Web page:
Ralph Breaks the Internet is now in theaters (get your tickets here!), so now is the perfect time to get to know some of the characters you’ll be meeting in the land of the world wide web! Recently, Ralph Breaks the Internet Production Designer Cory Loftis, Head of Characters and Technical Animation Dave Komorowski, Head of Animation Renato Dos Anjos, and Crowds Supervisor Moe El-Ali gave us some insights into the internet’s inhabitants, and how they broke new ground to create them. Here are some things we can expect from these wholly unique and carefully considered characters:
Yesss’s outfit is constantly changing.
As the head algorithm at a site called BuzzzTube, Yesss is always focused on what’s trending. Since trends are changing constantly, so are her fabulous looks!
Said Loftis: “We kept [to] the idea that she always stays current, so she’s constantly living in the moment. She’s constantly changing her outfit. She’s constantly changing her hairstyle. She’s constantly changing the content on her site … she doesn’t even have to have real hair—she’s plugged into the internet so she constantly has this data flowing through her hair.”
Komorowski added: “If you look closely … she’s made up of completely digital stuff. Check out her earrings: they’re not really attached by the [earlobe] like earrings. She’s got this floating wristband. Even her outfit lights up.”
All these details result in a character that perfectly embodies the personification of a trending website’s algorithm.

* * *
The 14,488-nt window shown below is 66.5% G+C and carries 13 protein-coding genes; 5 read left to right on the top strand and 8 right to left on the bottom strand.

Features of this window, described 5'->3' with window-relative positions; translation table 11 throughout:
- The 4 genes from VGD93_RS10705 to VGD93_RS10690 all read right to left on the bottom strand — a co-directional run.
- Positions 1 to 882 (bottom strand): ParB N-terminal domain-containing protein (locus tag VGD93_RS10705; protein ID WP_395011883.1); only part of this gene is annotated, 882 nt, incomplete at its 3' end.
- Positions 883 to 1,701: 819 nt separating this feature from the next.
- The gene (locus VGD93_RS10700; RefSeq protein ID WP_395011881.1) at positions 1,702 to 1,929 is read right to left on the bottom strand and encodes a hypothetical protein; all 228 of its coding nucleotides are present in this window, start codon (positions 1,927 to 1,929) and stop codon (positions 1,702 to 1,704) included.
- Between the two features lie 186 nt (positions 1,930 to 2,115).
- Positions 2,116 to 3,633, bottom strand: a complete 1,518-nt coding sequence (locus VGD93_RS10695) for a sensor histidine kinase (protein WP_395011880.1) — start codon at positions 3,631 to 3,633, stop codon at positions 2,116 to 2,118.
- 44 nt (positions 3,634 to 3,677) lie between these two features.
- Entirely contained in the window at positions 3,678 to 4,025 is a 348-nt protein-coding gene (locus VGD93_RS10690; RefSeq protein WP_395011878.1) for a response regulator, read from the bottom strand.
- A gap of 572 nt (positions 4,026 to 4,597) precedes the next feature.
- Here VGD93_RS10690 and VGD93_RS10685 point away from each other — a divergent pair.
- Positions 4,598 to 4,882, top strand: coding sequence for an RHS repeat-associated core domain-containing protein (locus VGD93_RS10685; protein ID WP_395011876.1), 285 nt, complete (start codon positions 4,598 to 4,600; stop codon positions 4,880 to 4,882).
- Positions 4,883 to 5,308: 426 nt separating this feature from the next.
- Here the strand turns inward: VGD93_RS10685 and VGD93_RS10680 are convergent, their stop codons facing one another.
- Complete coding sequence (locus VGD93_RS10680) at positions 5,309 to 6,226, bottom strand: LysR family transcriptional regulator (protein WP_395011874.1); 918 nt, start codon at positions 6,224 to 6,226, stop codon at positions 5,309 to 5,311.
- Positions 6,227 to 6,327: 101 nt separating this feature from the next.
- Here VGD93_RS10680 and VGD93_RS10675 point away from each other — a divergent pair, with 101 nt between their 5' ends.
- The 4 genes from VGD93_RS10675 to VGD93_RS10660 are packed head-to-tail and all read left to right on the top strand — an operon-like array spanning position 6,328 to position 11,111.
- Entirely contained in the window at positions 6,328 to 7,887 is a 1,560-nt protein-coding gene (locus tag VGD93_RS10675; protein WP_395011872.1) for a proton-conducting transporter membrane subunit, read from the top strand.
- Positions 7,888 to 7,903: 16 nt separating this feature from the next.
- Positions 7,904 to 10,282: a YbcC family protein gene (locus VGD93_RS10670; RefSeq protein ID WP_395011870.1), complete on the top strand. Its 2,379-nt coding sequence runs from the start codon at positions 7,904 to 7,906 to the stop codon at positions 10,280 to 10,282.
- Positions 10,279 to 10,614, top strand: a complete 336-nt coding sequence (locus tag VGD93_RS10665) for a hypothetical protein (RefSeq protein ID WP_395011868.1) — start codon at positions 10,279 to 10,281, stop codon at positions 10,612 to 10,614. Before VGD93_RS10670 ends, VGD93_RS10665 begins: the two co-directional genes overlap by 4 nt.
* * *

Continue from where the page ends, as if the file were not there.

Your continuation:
“She was one of the most challenging characters, too,” mentioned Komorowski. Be sure to keep an eye on Yesss’s changing outfits throughout the movie!
The internet is populated by Net Users and Netizens.
Net Users, pictured above, are basically the online versions of ourselves. They’re our avatars, walking around the internet and physically visiting the sites that we type into our browsers. The avatar with the Mickey ears is so us!
Said Komorowski about their design: “[Net Users are] super simple. They’re the simplest characters we have on the film besides another 8-bit game that we have in there. But they’re cool and fun, and wonderful to watch.”
The inspiration for the Net Users’ final look came from a likely source: the internet, of course!
“There [are] so many apps and so many places you have to make an avatar for yourself, if you start an account,” noted Loftis. “We thought it was a fun way to represent ourselves in this very simplified form, and then we gave ourselves lots of hairstyles, lots of accessories, and lots of clothing options.”
On the other side of the spectrum of the world of the internet are Netizens, which Loftis likened to “ghosts in the machine.”
Loftis explained that “if you send an email, one of these people is delivering that mail in a little mail truck. If you’re putting something in your shopping cart, they’re pushing the cart and they’re checking it out for you. They’re running all of the actions that you would do when you’re clicking on things on a web page.”